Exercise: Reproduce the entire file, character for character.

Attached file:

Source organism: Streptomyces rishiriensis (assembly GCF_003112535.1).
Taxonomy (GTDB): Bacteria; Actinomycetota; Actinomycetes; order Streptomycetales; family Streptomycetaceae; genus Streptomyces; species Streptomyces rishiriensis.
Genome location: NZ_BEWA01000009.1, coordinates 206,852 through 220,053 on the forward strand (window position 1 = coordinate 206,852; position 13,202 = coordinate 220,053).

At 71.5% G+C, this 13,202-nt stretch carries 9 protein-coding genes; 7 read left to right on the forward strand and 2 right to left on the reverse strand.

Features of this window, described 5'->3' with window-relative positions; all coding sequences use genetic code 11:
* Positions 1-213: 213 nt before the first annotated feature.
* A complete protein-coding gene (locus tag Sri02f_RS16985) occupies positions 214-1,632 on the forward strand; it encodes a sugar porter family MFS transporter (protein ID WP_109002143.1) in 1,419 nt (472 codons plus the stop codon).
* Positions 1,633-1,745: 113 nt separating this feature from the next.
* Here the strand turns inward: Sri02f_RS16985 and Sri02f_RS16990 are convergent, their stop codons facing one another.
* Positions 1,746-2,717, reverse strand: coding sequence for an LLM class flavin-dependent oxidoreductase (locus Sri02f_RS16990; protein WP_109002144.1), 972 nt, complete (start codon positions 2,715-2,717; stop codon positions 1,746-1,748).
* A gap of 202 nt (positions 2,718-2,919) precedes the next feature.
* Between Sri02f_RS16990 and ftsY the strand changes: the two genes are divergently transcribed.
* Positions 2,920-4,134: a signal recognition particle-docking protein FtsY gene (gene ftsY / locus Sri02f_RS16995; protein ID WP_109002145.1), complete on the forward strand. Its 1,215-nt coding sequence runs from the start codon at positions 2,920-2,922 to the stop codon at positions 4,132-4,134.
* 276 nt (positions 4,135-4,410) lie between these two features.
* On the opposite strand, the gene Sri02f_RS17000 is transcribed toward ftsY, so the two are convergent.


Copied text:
Source organism: Streptomyces rishiriensis (assembly GCF_003112535.1).
Taxonomy (GTDB): Bacteria; Actinomycetota; Actinomycetes; order Streptomycetales; family Streptomycetaceae; genus Streptomyces; species Streptomyces rishiriensis.
Genome location: NZ_BEWA01000009.1, coordinates 206,852 through 220,053 on the forward strand (window position 1 = coordinate 206,852; position 13,202 = coordinate 220,053).

At 71.5% G+C, this 13,202-nt stretch carries 9 protein-coding genes; 7 read left to right on the forward strand and 2 right to left on the reverse strand.

Features of this window, described 5'->3' with window-relative positions; all coding sequences use genetic code 11:
* Positions 1-213: 213 nt before the first annotated feature.
* A complete protein-coding gene (locus tag Sri02f_RS16985) occupies positions 214-1,632 on the forward strand; it encodes a sugar porter family MFS transporter (protein ID WP_109002143.1) in 1,419 nt (472 codons plus the stop codon).
* Positions 1,633-1,745: 113 nt separating this feature from the next.
* Here the strand turns inward: Sri02f_RS16985 and Sri02f_RS16990 are convergent, their stop codons facing one another.
* Positions 1,746-2,717, reverse strand: coding sequence for an LLM class flavin-dependent oxidoreductase (locus Sri02f_RS16990; protein WP_109002144.1), 972 nt, complete (start codon positions 2,715-2,717; stop codon positions 1,746-1,748).
* A gap of 202 nt (positions 2,718-2,919) precedes the next feature.
* Between Sri02f_RS16990 and ftsY the strand changes: the two genes are divergently transcribed.
* Positions 2,920-4,134: a signal recognition particle-docking protein FtsY gene (gene ftsY / locus Sri02f_RS16995; protein ID WP_109002145.1), complete on the forward strand. Its 1,215-nt coding sequence runs from the start codon at positions 2,920-2,922 to the stop codon at positions 4,132-4,134.
* 276 nt (positions 4,135-4,410) lie between these two features.
* On the opposite strand, the gene Sri02f_RS17000 is transcribed toward ftsY, so the two are convergent.